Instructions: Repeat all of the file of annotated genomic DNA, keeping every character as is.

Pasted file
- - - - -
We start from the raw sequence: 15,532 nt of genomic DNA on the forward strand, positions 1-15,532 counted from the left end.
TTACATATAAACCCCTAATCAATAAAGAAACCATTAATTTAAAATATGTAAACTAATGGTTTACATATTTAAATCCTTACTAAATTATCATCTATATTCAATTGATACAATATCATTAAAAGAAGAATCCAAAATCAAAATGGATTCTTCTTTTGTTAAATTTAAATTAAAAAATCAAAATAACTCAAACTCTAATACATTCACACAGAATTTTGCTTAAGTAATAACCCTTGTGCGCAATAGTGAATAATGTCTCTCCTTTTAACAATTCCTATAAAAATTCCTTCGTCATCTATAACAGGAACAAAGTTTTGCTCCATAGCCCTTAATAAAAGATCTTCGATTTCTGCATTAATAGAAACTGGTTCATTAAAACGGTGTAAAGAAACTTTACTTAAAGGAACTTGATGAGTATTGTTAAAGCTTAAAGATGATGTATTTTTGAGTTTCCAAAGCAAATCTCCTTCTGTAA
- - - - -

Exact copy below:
We start from the raw sequence: 15,532 nt of genomic DNA on the forward strand, positions 1-15,532 counted from the left end.
TTACATATAAACCCCTAATCAATAAAGAAACCATTAATTTAAAATATGTAAACTAATGGTTTACATATTTAAATCCTTACTAAATTATCATCTATATTCAATTGATACAATATCATTAAAAGAAGAATCCAAAATCAAAATGGATTCTTCTTTTGTTAAATTTAAATTAAAAAATCAAAATAACTCAAACTCTAATACATTCACACAGAATTTTGCTTAAGTAATAACCCTTGTGCGCAATAGTGAATAATGTCTCTCCTTTTAACAATTCCTATAAAAATTCCTTCGTCATCTATAACAGGAACAAAGTTTTGCTCCATAGCCCTTAATAAAAGATCTTCGATTTCTGCATTAATAGAAACTGGTTCATTAAAACGGTGTAAAGAAACTTTACTTAAAGGAACTTGATGAGTATTGTTAAAGCTTAAAGATGATGTATTTTTGAGTTTCCAAAGCAAATCTCCTTCTGTAA